Celebrity restaurants, long a fixture of New York and London, are now a confirmed Russian fad in the country's multimillion-dollar dining market, with the recent opening of a Moscow venue by a homegrown filmmaker raising the tally of eateries and bars backed by artists, actors and socialites.
Andrei Konchalovsky, a veteran director known in the West for his Hollywood movies, such as "Runaway Train" and "Tango & Cash," opened the art-deco style Yornik restaurant with his wife Yulia Vysotskaya earlier this month.
This followed the September opening of Chemodan (Suitcase), an eatery inspired by Siberia's hearty cooking and owned by Oleg Menshikov, an actor famous for his role in the 1994 Oscar-winning film "Burnt by the Sun."
The venues give the celebrity restaurant fad a local flavor and follow a wave of importing famous restaurants that have already made their names elsewhere, such as Nobu.
Vadim Irushkin of Restaurants Rating, a restaurant booking and information company based in Moscow, said the trend is visible but celebrities are not always the sole owners.
"Big restaurant companies [also] invite famous people to be the 'first faces,'" he said, citing the Russian socialite and reality TV show host Ksenia Sobchak's Bublik (Bagel) and old-time rock-pop singer Grigory Leps' karaoke bar, Leps Bar.
Those ventures are backed by the restaurant company The Ginza Project, which is also behind dozens of so-called "concept" restaurants in Moscow.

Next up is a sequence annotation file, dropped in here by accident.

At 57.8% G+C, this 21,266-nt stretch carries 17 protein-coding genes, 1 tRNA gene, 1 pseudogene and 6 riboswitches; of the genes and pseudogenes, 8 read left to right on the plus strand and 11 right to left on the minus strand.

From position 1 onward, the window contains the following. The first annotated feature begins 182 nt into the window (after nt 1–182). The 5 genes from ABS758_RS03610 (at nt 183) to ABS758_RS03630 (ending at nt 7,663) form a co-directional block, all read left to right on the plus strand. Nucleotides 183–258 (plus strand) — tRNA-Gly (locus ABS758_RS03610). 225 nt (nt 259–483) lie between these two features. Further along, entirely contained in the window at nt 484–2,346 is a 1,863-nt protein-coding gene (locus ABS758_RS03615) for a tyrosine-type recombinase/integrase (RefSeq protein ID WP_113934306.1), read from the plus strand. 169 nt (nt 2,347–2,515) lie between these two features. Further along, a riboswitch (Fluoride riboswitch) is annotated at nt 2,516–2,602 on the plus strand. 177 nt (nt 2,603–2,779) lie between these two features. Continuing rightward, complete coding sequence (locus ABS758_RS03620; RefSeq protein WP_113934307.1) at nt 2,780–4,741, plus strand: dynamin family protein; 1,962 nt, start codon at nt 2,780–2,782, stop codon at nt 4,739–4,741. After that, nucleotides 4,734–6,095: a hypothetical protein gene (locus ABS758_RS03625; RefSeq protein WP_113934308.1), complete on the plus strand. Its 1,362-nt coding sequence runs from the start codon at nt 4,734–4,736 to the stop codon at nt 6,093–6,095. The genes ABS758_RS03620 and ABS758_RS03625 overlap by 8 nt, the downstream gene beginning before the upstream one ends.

"We get a lot of requests to book tables in such places because many people are interested in the dolce vita lifestyle," Irushkin said. "Sometimes people don't think about the food in these restaurants, it is more about being seen than anything else."
Moscow, one of the world's most expensive cities where dining out can cost more than an average monthly mortgage bill in the rest of the world, is very much about showing off.
Gloss, glitter and gold are not only regular themes for fashion-conscious Muscovites, but often dictate the decor of spaces, public and private alike.
Increasingly saturated, however, with restaurants, bars and cafes, the fight for customers is getting tougher, with owners seeking to differentiate their places.
Menshikov, owner of Chemodan, describes his restaurant as a "gastronomic theater" guided by 19th-century Siberia. Konchalovsky's Yornik (a sly trickster) is a glossy but somber affair of tomb-gray walls, low lighting and a scattering of second-hand books.
The 74-year-old filmmaker, who rejects talk of a celebrity-restaurants trend, chose the photographs of the all-male "yorniki" on the walls: Ernest Hemingway, paunchy with a rifle, Anton Chekhov and futurist poet Vladimir Mayakovsky.
"I just wanted a place for people who like good food, where they can read," he said at the restaurant's launch.
The menu was supervised by his wife, Vysotskaya, an actress and a famous local television chef, who described it as "Russian food with a European slant."
On the menu is her creation, "gretchotto" — risotto made with buckwheat porridge — a staple of Russian cupboards.
Gretchotto is cooked with white wine and chicken stock, but vinaigrette and mascarpone have been added to lighten the dish.
Russia's largest casual dining chain operator Rosinter, estimates the country's dining market value this year at 550 million rubles ($17.64 million), with Moscow's share at 40 percent of the total.